When boxers step into the ring to face WBA middleweight titleholder Gennady Golovkin, they almost never make it to the final bell.
Golovkin (33-0 with 30 KOs) recorded his 20th-straight knockout Saturday, stopping Willie Monroe Jr. in the sixth round. The 33-year-old from Kazakhstan is arguably the second-best pound-for-pound boxer in the world, behind only Floyd Mayweather. Unlike the boring and defensive-minded Mayweather, however, Golovkin’s penchant for knockouts has made him one of the most exciting fighters to watch.
Known as one of boxing’s most powerful fighters, Golovkin owns the highest knockout percentage in middleweight title history at nearly 91 per cent.
He throws, on average, 17 power punches per round — five more than the average boxer.
As reactions to Mayweather-Pacquiao showed, people seem to prefer an aggressive hard-hitting fighter rather than a tactical one.
Golovkin’s recent fight against Monroe drew 12,000 fans and drew a decent 1.3 rating on HBO. While the boxing world can’t get enough of “GGG,” the rest of the fighters in the middleweight division don’t want any part of him.
The biggest, and really only, criticism against Golovkin has has been the poor level of competition he’s faced. He knows this, and told ESPN’s Dan Rafael he’s been clamoring for a big-time pay-per-view fight against either Miguel Cotto or Saul “Canelo” Alvarez, the two worthy fighters in his weight class.
“Canelo? Not the future — right now I am ready for the big fights. Miguel and Canelo. Right now. Not in the future. I am ready for the big fights right now. The next show.”
The boxing world, however, shouldn’t hold its breath. Cotto is scheduled to fight Danny Geale June 6, and is then expected to fight Alvarez in the fall. Even if the winner of Cotto-Alvarez agreed to fight Golovkin, it wouldn’t happen until late-spring of 2016 at the earliest.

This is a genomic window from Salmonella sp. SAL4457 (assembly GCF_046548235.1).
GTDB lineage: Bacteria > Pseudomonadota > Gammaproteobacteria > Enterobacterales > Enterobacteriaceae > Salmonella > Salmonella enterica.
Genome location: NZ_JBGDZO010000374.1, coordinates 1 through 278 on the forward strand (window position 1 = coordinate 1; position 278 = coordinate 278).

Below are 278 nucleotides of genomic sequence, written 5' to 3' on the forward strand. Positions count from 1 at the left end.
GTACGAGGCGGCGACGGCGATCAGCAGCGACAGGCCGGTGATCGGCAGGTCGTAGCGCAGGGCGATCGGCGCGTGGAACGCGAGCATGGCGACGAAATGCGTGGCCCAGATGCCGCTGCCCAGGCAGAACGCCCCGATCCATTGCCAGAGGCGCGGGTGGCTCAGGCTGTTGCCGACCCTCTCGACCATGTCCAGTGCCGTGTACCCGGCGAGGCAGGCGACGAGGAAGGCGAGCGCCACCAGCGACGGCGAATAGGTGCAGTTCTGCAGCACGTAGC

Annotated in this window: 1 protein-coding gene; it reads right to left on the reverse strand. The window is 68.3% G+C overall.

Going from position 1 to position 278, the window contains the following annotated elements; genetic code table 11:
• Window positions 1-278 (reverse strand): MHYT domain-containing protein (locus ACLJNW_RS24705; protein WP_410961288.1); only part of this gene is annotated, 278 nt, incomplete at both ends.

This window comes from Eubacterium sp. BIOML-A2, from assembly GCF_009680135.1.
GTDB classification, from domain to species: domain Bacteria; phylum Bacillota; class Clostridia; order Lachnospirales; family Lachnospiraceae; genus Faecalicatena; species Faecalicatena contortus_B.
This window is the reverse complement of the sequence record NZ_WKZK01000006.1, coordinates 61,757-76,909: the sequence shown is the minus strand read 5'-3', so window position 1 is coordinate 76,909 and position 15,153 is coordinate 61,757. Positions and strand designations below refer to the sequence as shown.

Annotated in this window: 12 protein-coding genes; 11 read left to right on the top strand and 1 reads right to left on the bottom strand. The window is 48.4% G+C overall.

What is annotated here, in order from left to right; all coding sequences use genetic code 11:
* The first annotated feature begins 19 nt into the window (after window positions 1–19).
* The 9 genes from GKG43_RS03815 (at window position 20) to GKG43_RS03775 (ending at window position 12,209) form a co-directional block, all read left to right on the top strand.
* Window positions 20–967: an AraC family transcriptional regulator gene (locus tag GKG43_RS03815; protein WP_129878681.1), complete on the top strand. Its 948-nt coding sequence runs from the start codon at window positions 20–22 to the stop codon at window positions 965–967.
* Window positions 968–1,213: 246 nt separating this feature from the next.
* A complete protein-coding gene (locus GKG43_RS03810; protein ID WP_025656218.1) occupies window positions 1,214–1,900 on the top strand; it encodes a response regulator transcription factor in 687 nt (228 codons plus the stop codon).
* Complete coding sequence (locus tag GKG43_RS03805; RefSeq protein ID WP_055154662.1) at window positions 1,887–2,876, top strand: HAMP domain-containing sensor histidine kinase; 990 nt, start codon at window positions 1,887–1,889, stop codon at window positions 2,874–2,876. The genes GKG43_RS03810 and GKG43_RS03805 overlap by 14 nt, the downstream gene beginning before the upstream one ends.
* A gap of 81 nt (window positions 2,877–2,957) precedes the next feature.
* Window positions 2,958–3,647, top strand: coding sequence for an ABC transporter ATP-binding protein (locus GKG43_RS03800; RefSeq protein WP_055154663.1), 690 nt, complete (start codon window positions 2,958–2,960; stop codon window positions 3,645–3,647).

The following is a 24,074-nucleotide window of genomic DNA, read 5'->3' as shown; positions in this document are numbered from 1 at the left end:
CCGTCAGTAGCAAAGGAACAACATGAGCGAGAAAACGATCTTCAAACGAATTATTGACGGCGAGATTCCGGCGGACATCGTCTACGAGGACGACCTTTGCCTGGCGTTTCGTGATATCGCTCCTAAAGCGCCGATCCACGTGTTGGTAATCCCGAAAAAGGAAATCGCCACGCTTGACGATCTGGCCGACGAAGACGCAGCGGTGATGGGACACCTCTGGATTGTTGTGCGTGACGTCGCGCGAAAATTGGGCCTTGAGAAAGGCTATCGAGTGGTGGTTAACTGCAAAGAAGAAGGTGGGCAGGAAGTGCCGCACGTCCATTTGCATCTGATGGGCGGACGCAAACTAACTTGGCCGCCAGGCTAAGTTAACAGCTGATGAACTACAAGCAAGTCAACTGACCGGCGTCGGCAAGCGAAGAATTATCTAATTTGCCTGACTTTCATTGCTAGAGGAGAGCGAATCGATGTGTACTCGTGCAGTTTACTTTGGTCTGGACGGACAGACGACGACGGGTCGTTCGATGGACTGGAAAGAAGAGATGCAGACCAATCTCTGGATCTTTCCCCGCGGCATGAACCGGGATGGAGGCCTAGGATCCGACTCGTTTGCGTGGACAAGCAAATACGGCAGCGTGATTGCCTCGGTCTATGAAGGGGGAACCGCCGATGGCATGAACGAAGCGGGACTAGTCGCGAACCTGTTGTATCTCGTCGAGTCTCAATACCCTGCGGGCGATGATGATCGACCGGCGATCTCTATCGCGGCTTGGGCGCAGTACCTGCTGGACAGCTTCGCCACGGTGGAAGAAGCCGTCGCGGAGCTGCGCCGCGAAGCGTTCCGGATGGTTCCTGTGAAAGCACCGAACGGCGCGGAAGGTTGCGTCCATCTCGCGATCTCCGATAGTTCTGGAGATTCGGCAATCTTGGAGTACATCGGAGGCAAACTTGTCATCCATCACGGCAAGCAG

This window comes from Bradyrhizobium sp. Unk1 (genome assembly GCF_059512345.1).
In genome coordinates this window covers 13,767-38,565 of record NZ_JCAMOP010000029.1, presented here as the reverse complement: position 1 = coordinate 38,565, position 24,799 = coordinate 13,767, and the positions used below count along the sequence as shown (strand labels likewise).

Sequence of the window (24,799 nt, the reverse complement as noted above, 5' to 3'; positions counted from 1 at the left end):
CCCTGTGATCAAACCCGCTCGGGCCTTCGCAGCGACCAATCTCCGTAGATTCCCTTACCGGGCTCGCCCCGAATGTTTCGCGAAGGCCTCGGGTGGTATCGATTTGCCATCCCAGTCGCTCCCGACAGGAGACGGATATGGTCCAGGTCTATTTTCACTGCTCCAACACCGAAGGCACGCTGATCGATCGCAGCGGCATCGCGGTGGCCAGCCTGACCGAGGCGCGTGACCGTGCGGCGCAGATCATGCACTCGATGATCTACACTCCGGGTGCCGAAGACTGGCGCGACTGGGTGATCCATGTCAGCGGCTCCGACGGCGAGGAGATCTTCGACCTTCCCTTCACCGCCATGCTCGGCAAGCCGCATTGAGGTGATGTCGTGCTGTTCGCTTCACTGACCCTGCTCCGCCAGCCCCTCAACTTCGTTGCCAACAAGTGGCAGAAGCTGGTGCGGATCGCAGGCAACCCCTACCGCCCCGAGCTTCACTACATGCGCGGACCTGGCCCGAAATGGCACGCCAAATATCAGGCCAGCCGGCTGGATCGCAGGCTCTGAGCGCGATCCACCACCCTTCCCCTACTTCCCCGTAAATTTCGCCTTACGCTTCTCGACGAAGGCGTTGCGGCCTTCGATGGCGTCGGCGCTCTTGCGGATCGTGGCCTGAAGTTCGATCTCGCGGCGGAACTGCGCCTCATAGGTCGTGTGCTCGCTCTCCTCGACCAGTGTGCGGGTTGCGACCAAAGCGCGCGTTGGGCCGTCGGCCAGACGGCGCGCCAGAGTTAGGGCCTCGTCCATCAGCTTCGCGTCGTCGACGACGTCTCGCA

Trainer Robert Garcia is even more pessimistic, telling Fighthype he doubts a fight with Cotto will ever materialise, and any fight with Alvarez won’t happen for at least a few years.
“He’s got power, he’s got tremendous power. Cotto is business, and smart. I don’t think he’d do the fight [against Golovkin]. I think Canelo will do it in a couple of fights, in a couple of years.”
Until then, Golovkin will continue to fight anyone who’s willing to face him. While the weak opponents may deter some, Tom Loeffler, the managing director of Golovkin’s promoter K2 Promotions, told Rafael he doesn’t believe it won’t hinder Golovkin in any serious manner.
“We will keep doing what we are doing while we try to get a big one. People love to come out and come to see him fight regardless of who he fights. People just want to see him in the ring because he is so exciting.”
While Golovkin can continue to draw crowds of 10,000 plus people, the real money is in pay-per-view. But, at 33-years old and without a prime pay-per-view worthy fighter willing to face him, Golovkin may never even have an opportunity to cash in.